No. 18 Lakeland storms back in second half to top Clark State, 87-77

No. 18 Lakeland storms back in second half to top Clark State, 87-77

KIRTLAND, Ohio – Lakeland men's basketball trailed by one point after the half but stormed back in the second half to beat Clark State Community College 87-77 Saturday night.

Rob Brown only missed one of nine shots from the field to lead Lakeland with 23 points to help the Lakers improve to 13-3 overall and 3-1 in Ohio Community College Athletic Conference play.

Tyreke Johnson made four 3-pointers to score 21 for Lakeland while Chandler Fointno and John Dawson each scored 10 in the win.

Johnson scored 13 of his 21 points in the first half but Lakeland struggled to hold on to a lead. Lakeland did start good in the first half as Fointno hit a 3 to give Lakeland a 27-16 lead with 11:33 left in the half.

Lakeland held a 42-36 lead with 1:43 left but was outscored 9-2 in the remaining time of the first half as Clark State took a 45-44 lead into the half.

Brown was big in the second half by making all four of his field goals and went 7-of-8 from the free throw line to score 15 of his 23 points in the latter half.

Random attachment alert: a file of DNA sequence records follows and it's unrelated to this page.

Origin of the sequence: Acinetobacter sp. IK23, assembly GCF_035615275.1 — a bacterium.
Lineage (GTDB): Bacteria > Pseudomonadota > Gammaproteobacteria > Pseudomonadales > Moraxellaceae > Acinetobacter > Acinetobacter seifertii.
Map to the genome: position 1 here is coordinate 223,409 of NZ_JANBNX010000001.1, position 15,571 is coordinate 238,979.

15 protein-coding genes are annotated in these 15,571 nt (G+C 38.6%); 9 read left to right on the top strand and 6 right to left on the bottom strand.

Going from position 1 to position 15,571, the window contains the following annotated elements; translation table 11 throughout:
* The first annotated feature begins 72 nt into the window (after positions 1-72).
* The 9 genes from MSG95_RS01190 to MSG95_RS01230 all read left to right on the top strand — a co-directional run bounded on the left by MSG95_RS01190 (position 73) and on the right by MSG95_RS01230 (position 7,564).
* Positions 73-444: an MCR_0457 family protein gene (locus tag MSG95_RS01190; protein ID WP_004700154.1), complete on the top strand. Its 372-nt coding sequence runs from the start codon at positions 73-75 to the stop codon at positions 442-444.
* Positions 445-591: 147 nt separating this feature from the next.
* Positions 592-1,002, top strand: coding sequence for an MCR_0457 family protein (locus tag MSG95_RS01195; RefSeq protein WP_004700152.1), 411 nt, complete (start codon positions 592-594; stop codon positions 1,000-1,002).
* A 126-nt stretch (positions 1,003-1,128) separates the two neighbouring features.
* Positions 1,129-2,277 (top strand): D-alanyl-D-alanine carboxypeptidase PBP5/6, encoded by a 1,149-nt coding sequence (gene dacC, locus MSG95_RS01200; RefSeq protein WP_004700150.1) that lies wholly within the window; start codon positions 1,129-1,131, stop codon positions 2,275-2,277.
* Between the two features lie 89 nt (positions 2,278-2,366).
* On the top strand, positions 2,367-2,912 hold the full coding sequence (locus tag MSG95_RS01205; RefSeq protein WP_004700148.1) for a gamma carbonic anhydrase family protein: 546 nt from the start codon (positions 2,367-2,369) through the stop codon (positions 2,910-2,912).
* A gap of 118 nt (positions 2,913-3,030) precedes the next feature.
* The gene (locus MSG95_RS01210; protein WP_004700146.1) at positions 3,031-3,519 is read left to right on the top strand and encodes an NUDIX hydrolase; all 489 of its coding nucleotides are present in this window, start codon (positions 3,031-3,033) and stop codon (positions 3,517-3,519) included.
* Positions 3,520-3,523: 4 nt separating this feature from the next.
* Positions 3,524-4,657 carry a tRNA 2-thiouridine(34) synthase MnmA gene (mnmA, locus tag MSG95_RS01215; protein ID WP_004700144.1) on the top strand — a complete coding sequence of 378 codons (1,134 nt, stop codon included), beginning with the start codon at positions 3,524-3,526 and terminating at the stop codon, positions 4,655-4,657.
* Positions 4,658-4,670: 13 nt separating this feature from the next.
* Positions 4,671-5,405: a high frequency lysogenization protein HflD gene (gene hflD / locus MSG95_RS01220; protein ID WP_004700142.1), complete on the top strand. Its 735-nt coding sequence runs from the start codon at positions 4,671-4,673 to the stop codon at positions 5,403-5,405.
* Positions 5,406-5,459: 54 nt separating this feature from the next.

Dawson hit a layup as part of the fast second-half start to give Lakeland a 57-48 lead with 16:53 left in the game. The Lakers continued to extend their lead as Isaiah Washington hit a 3-pointer for a 76-59 lead with 7:52 left.

Clark State made the game slightly closer in the end but Lakeland held on for the 10-point victory.

Lakeland will hit the road on Wednesday, Jan. 16 with a game against Cuyahoga Community College at 7 p.m. Cuyahoga is the only Division II team above Lakeland in the standings with a 4-0 record in the OCCAC.

For more information about Lakeland athletics, visit

About Lakeland Community College

Founded in 1967, Lakeland Community College was the first college in Ohio created by a vote of the people. True to our mission, Lakeland provides quality learning opportunities to meet the social and economic needs of the community.

Offering day, evening, weekend and online classes, the college serves more than 10,800 credit and 2,800 noncredit students (2016). For more information about the College, visit